GOP Rep. Madison Cawthorn (N.C.) on Friday argued against President BidenJoe BidenGrant Woods, longtime friend of McCain and former Arizona AG, dies at 67 Sanders on Medicare expansion in spending package: 'Its not coming out' Glasgow summit raises stakes for Biden deal MORE’s proposed "door-to-door" pro-COVID-19 vaccine campaign, claiming the same methods could be used to “take” people's guns and Bibles.
Cawthorn made the assertion in a Friday interview with conservative news outlet Right Side Broadcasting Network at the Conservative Political Action Conference in Dallas.
“Now, they’re starting to talk about going door to door to be able to take vaccines to the people,” he said, referencing remarks Biden gave from the White House this week.
“Think about the mechanisms they would have to build to be able to actually execute that massive of a thing,” Cawthorn continued. “And then think about what those mechanisms could be used for. They could then go door to door and take your guns. They could go door to door and take your Bibles.”
Biden on Tuesday called on local communities to ramp up the pace of coronavirus vaccinations, explaining, “We need to go to community by community, neighborhood by neighborhood and oftentimes door to door — literally knocking on doors — to get help to the remaining people protected from the virus.”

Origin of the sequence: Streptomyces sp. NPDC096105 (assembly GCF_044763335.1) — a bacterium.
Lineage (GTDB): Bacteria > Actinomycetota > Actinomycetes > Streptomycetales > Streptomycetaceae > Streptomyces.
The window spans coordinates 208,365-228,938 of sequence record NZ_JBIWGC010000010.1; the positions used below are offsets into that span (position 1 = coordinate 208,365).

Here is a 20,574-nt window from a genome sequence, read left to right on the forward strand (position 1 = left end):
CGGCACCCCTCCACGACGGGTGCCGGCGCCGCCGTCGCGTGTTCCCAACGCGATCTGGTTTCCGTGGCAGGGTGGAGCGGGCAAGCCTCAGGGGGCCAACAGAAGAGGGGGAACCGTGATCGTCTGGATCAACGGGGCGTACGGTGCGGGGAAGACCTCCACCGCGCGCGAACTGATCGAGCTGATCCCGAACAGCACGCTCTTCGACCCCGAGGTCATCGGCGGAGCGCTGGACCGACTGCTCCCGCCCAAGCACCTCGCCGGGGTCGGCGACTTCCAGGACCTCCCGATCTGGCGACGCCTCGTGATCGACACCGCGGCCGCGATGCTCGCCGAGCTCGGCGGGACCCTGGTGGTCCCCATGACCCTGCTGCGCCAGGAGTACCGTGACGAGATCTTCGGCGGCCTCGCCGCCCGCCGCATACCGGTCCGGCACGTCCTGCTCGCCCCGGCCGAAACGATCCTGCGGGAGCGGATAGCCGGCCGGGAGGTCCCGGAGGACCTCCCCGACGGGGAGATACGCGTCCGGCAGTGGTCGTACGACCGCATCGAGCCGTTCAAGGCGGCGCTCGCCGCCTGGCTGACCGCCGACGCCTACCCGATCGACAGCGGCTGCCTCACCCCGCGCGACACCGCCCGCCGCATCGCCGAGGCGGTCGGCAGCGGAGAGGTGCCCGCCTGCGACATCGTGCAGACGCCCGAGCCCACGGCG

While White House press secretary Jen PsakiJen PsakiBiden remarks on Taiwan leave administration scrambling Buttigieg aims to use Tucker Carlson flap to spotlight paternity leave Biden injects new momentum into filibuster fight MORE clarified this week that they were encouraging volunteers at the local level, rather than federal employees, to go door to door promoting vaccines, Republican leaders in several states have pushed back on the suggestion.
South Carolina Gov. Henry McMaster (R) wrote in a letter to the state’s Board of Health and Environmental Control on Friday requesting that it “issue direction to agency leadership and to state and local healthcare organizations prohibiting the use of the Biden Administration’s 'targeted' 'door to door' tactics in the State’s ongoing vaccination efforts.”
The governor argued in the letter that “enticing, coercing, intimidating, mandating, or pressuring” citizens to get vaccinated would undermine trust in the government.
Jeffrey Zients, the White House coronavirus response coordinator, on Thursday condemned misinformation on the administration’s vaccine distribution effort, calling it a "disservice to the country and to the doctors, the faith leaders, community leaders and others who are working to get people vaccinated, save lives and help end this pandemic."